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Taliban expected to free deminers, official says

2007-06-25 03:15:00

Afghanistan's Taliban were expected to free 18 mine-clearing experts they seized at the weekend, an official for the group said on Monday.

Comment: The question is who produces mines and who has a policy of using mines?

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Big Brother
Flu could hitch a ride on banknotes, excuse for...?

Debora MacKenzie
New Scientist
2007-06-22 10:05:00

The flu virus persists so well on banknotes that money could help spread the next pandemic, researchers say.

Yves Thomas and colleagues at the University Hospitals of Geneva in Switzerland dripped various strains of flu virus - including some that were circulating during winter 2007 - onto Swiss banknotes and left them at room temperature for varying amounts of time before testing for live virus.

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FBI wants university faculty, students and staff to spy on each other

Canada IFP
2007-06-24 22:11:00

US university students will not be able to work late at the campus, travel abroad, show interest in their colleagues' work, have friends outside the United States, engage in independent research, or make extra money without the prior consent of the authorities, according to a set of guidelines given to administrators by the FBI.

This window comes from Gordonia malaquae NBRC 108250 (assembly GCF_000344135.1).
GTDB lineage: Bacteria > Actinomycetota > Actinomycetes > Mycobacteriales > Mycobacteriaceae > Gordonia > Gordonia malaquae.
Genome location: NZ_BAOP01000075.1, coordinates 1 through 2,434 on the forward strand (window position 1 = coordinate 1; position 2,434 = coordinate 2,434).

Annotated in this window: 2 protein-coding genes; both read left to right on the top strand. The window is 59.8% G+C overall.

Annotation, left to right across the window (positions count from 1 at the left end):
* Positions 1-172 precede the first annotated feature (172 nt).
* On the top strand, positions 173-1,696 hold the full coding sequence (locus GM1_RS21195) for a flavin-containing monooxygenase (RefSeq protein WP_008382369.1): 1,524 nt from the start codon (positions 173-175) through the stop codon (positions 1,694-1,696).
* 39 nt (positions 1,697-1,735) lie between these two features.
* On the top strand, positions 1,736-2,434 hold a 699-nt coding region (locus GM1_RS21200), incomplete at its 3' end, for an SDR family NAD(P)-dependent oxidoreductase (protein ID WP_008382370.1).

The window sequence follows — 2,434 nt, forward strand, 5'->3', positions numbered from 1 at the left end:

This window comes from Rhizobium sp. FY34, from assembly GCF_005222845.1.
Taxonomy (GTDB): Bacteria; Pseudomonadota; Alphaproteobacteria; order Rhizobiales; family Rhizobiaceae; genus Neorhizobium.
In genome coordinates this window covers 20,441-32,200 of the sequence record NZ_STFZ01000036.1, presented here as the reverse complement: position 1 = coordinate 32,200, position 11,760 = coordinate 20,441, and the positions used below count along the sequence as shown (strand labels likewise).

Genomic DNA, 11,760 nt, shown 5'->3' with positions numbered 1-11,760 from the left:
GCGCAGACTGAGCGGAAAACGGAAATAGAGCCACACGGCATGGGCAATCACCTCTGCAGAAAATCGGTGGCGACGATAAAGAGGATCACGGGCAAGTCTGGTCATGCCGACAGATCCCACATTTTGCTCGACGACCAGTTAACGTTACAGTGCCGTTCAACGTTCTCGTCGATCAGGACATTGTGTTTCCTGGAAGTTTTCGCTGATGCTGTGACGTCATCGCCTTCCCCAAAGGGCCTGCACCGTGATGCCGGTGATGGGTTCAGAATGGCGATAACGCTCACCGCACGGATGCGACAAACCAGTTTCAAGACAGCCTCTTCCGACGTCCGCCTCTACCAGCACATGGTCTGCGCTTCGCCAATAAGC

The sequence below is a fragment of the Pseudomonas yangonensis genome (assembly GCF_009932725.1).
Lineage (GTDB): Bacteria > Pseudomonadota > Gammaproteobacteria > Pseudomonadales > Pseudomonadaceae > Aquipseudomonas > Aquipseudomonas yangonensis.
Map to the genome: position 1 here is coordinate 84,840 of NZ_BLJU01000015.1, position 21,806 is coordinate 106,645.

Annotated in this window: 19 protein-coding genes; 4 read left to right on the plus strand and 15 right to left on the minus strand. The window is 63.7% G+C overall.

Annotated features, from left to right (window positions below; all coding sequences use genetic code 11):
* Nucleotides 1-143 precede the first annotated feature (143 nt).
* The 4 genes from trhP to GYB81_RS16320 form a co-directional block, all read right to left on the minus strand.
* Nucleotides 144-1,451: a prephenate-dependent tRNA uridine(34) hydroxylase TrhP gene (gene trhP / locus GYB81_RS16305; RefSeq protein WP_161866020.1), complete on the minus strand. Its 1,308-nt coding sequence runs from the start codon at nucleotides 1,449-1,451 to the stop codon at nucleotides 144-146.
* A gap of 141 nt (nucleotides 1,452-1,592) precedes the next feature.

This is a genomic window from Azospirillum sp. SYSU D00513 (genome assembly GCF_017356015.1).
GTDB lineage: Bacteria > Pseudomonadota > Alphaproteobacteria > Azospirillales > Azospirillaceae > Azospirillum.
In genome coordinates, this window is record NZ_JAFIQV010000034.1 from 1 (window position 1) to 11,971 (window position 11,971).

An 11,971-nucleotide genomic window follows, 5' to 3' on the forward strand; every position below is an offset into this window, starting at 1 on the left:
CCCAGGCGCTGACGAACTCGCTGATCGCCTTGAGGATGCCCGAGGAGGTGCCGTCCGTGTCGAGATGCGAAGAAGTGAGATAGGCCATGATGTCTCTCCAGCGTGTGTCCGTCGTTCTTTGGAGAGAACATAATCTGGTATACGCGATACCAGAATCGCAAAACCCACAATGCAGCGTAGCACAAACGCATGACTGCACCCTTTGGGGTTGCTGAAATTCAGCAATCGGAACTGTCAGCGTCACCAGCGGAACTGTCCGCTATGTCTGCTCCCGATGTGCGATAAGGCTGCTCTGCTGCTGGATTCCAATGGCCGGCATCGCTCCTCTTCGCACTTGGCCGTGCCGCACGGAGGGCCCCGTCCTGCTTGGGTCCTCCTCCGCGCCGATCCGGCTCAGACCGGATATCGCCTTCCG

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Delaware County Cops "Stop and Frisk"

2007-06-24 18:28:00

One police department in Delaware County is now implementing a controversial police procedure called Stop and Frisk.

The U.S. Supreme Court ruled it legal nearly 40 years ago, and the Upper Darby Police department, after seeing a tremendous increase in drug trafficking, has decided to give it a try.

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Axis of Evil
The Triumph of US-Israeli Policy in Palestine

Jennifer Loewenstein
2007-06-25 14:49:00

Contrary to the many claims that the Hamas takeover of the Gaza Strip represents the failure of US and Israeli policies in Palestine, the violent civil infighting that has dominated the Gaza Strip over much of the last year and a half and that led directly to the Hamas coup of June 2007, marks yet another major foreign policy victory for the occupiers. Hamas will never be allowed to remain in power in Gaza so we must fear for the future of that tiny, desperately overcrowded strip of land and its 1.4 million inhabitants; additionally, Abbas ­in order to maintain his role as "Good Guy"- will have to accede to the dictates of Israel and the United States or suffer the same fate as his predecessor, Yassir Arafat.